We can all, by now, ascribe to the idea that something has changed in the last few months. Like it or not, business is not as it was. If we were true to ourselves, we would admit that our lives will never be the name again. But parallel to this visceral feeling, is the quite clear and objective truth that the planet that sustains our existence is in trouble. So, surely, is it not beholden upon us to step up? Is this both a moral and a commercial opportunity?
Today Astanor Ventures is launching a $325m ‘Global Impact fund’ concentrating on food and agriculture technology. These are two of the most pressing areas in the climate debate, The aim is to deploy funds across Europe and North America.
Astanor‘s fund is a multi-stage tech investor that unites both knowledge and experience of scaling new technology companies with food, cross-sector expertise and agriculture.
Speaking to TechCrunch, Eric Archambeau, co-founder and partner of Astanor Ventures said: “There is now an urgent need for an impact investor like Astanor which is using tech and capital to bring about a revolution in food and farming.”
Archambeau told TechCrunch that the fund will rigorously apply the ideas behind the UN’s seventeen SDGs to ints investments.
“There is a new generation coming on board at LPs and family offices today and new funds understand the imperative this generation now raises. It’s time to stop up and be counted for the future,” said Archambeau.
Within its network, Astanor counts entrepreneurs, impact investors, farmers, chefs, policymakers, food scientists and high-profile sector experts, such as Kathleen Merrigan, Professor in the School of Sustainability and Executive Director of the Swette Center for Sustainable Food Systems at Arizona State University (an Astanor Venture Partner).
The background opportunities to shift the economy are, by now, obvious. Multiple studies show there are booming greenhouse gas emissions and some 70% of the world’s freshwater resources are consumed by agriculture. The earth’s soil is degrading (fertile soil is being lost at rate of 24bn tonnes a year. Food waste is a huge issue and some 40% of food goes to waste); most fruit or vegetable has 15% less nutrients than it did in 1950.
Since its founding in 2017, Astanor has invested in more than 20 European and US startups that are working to accelerate regenerative agriculture, innovate food production techniques and farming, as well as promote food culture and the enjoyment of food.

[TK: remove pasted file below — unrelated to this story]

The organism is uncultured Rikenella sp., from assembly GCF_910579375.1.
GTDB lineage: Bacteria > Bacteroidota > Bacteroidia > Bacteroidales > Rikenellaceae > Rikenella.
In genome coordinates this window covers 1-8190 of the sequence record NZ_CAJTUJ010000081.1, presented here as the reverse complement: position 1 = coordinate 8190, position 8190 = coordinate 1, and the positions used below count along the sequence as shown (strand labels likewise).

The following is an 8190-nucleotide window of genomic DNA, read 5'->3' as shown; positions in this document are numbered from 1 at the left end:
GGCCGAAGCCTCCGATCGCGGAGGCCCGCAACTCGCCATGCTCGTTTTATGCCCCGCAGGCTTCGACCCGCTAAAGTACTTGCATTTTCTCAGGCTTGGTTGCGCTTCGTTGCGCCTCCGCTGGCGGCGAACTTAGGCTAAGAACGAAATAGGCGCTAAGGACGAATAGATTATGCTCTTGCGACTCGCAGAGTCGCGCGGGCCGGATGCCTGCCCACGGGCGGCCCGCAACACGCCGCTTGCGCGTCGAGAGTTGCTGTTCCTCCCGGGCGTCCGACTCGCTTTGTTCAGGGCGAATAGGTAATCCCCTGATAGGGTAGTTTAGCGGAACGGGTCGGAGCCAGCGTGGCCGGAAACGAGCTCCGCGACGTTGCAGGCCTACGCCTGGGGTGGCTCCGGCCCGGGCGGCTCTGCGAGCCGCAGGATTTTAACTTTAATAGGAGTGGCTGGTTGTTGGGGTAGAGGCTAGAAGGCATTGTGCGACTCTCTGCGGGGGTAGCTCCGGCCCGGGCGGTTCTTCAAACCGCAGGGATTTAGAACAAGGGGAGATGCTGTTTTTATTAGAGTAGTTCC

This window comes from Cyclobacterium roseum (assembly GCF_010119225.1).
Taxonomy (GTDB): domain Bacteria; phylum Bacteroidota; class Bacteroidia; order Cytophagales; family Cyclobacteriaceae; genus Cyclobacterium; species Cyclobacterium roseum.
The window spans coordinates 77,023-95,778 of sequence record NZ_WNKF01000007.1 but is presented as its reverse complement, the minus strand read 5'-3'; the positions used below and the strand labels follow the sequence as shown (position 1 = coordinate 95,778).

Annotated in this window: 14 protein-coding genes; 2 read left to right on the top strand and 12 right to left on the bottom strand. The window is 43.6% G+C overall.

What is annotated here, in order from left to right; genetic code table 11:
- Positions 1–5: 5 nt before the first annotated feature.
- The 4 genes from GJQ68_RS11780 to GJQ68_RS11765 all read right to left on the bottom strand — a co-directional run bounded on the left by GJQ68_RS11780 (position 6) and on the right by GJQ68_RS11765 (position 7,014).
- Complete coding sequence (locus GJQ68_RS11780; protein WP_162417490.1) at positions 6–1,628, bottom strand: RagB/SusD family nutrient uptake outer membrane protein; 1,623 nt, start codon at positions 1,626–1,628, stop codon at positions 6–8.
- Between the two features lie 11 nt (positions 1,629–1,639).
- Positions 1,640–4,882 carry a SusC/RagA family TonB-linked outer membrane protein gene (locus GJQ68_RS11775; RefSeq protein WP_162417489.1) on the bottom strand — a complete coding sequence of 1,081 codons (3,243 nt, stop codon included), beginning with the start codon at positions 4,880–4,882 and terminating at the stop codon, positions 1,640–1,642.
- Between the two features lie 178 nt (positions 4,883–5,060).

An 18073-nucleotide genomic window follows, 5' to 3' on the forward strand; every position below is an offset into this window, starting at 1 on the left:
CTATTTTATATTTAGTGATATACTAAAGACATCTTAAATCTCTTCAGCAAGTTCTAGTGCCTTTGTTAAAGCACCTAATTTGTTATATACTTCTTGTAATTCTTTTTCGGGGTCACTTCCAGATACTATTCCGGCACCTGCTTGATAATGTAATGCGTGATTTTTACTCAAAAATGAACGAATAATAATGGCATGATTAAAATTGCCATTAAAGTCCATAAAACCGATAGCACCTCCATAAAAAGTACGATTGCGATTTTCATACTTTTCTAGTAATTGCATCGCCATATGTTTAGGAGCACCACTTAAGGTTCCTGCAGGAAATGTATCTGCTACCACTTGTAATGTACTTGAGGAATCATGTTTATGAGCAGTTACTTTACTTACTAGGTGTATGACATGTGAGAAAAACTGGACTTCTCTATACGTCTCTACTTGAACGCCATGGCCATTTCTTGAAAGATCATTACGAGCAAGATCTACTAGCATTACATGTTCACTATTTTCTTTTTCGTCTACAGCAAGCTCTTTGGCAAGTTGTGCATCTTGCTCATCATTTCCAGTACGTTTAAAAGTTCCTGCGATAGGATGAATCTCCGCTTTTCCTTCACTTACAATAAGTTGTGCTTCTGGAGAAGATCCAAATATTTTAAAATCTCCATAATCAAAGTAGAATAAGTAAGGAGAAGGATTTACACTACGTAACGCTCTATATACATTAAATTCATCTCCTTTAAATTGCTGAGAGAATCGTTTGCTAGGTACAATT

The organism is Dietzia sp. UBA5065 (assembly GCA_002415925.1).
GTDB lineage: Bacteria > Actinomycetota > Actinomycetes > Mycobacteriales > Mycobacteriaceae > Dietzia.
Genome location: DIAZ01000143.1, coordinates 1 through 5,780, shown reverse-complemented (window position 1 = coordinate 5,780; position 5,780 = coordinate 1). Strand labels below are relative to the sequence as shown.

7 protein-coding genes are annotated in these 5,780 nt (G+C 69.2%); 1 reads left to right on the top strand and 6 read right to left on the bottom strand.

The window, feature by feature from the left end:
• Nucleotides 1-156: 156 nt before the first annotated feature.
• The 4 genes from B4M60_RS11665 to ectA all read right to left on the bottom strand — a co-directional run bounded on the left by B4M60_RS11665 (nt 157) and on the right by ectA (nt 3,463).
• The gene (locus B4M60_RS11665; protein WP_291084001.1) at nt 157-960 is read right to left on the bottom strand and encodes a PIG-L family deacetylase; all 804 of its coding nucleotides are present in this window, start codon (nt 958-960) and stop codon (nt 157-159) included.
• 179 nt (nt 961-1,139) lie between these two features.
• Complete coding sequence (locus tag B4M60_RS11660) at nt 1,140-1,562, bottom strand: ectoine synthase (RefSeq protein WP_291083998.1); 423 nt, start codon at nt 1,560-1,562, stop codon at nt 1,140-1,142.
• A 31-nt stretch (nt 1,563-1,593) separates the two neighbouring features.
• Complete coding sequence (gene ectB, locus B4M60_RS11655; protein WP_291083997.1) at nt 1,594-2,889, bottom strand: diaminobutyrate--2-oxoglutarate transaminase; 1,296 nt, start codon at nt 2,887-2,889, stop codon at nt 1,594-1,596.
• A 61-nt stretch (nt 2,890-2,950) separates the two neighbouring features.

Portfolio companies include French insect farming pioneer Ϋnsect, in which Astanor is the lead investor; Infarm, the Berlin -based on-demand vertical farming company; La Ruche Qui dit Oui, a French farm to table supplier; and Notpla, a UK-based company seeking to eliminate plastics by creating a highly functional packaging material from seaweed. California food waste reduction company Apee created plant-based protection for fresh fruit and vegetables, allowing produce to stay fresh twice as long as without it.
U.S. airlines expect Thanksgiving to be their busiest period since the pandemic began. But with new virus fears, a return to normal is nowhere in sight.
Even as the White House downplays the coronavirus threat, health officials warned against traditional gatherings with those from outside the immediate household.
With the pandemic raging in the U.S., a new ad campaign features frontline medical personnel pleading for everyone to mask up.
PayPal is expanding its fundraising efforts with today’s launch of the Generosity Network. Unlike the PayPal Giving Fund, which helps people support charities through online donations, the new Generosity Network lets people raise money for themselves, other individuals in need, or organizations like a small business or a charity. This puts the network more directly in competition with other crowdsourced fundraising platforms, like GoFundMe or Facebook Fundraisers, for example.
At launch, the Generosity Network will be open to PayPal customers in the U.S. only and will allow them to create fundraising campaigns of up to $20,000 over a 30-day period.
The company says it was motivated to create the new service after seeing the growth in the peer-to-peer fundraising market following the coronavirus outbreak. It also noted the pandemic has made it difficult for traditional charitable organizations to raise as they had before. More than half of charities in the U.S. now expect to raise less money than in 2019 as a result of the economic hardships driven by the pandemic, PayPal said, citing a survey (PDF) by the Association of Fundraising Professionals.